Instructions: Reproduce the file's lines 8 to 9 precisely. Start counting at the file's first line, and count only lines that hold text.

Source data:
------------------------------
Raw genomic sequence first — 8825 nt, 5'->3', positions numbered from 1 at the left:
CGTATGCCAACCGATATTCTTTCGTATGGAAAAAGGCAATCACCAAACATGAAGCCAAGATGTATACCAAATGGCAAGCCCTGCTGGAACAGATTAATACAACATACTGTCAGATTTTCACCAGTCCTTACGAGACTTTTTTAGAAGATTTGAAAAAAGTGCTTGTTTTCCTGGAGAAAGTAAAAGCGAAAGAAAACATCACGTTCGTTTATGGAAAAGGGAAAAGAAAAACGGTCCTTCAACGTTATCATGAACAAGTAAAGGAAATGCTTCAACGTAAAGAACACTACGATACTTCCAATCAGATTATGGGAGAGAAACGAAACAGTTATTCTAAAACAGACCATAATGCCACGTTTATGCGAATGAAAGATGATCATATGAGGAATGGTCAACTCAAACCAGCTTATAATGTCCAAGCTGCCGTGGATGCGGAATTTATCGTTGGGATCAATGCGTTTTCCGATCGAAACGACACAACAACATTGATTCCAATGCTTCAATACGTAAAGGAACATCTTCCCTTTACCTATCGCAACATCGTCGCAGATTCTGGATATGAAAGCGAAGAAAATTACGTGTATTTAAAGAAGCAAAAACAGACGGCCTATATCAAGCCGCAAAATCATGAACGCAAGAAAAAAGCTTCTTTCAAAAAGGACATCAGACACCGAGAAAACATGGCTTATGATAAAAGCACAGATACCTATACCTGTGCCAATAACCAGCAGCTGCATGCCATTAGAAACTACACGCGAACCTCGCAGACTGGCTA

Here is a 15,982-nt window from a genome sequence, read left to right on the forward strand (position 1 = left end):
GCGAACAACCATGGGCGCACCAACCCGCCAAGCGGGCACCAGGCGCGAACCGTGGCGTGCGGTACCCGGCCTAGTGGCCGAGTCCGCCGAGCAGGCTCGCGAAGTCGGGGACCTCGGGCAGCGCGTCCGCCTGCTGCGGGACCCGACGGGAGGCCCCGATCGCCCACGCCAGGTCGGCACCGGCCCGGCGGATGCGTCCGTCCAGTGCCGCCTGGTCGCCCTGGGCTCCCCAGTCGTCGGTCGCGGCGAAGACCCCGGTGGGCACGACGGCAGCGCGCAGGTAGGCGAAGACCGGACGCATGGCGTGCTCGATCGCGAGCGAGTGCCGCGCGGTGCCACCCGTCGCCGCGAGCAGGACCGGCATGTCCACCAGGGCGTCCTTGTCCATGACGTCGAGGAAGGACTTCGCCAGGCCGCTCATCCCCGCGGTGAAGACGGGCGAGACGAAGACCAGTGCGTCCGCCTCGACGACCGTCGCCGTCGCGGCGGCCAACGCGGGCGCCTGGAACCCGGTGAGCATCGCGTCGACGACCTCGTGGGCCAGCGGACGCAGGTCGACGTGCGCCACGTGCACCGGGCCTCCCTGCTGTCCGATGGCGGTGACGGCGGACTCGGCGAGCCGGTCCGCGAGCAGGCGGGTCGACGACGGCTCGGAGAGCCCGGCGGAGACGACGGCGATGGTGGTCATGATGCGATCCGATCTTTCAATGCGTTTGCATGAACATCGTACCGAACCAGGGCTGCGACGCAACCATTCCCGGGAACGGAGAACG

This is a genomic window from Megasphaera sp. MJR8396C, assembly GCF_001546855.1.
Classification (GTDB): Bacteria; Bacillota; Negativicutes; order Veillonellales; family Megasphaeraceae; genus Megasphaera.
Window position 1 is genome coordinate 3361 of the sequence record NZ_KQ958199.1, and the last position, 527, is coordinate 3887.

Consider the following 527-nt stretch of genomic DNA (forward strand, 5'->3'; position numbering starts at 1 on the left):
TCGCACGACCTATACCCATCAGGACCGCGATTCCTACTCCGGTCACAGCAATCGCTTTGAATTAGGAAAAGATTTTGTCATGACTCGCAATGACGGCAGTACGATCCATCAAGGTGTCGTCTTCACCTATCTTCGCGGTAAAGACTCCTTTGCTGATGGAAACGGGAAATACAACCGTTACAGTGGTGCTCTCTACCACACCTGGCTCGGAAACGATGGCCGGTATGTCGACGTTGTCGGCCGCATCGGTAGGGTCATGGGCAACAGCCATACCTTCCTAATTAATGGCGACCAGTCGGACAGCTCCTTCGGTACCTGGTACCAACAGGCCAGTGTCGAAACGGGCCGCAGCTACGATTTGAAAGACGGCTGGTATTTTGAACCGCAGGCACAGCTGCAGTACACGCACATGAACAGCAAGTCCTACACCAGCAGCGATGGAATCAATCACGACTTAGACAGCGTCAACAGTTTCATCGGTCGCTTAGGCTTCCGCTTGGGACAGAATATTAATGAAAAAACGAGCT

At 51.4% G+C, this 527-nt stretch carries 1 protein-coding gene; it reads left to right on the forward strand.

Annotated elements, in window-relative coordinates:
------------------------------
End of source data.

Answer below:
Consider the following 527-nt stretch of genomic DNA (forward strand, 5'->3'; position numbering starts at 1 on the left):
TCGCACGACCTATACCCATCAGGACCGCGATTCCTACTCCGGTCACAGCAATCGCTTTGAATTAGGAAAAGATTTTGTCATGACTCGCAATGACGGCAGTACGATCCATCAAGGTGTCGTCTTCACCTATCTTCGCGGTAAAGACTCCTTTGCTGATGGAAACGGGAAATACAACCGTTACAGTGGTGCTCTCTACCACACCTGGCTCGGAAACGATGGCCGGTATGTCGACGTTGTCGGCCGCATCGGTAGGGTCATGGGCAACAGCCATACCTTCCTAATTAATGGCGACCAGTCGGACAGCTCCTTCGGTACCTGGTACCAACAGGCCAGTGTCGAAACGGGCCGCAGCTACGATTTGAAAGACGGCTGGTATTTTGAACCGCAGGCACAGCTGCAGTACACGCACATGAACAGCAAGTCCTACACCAGCAGCGATGGAATCAATCACGACTTAGACAGCGTCAACAGTTTCATCGGTCGCTTAGGCTTCCGCTTGGGACAGAATATTAATGAAAAAACGAGCT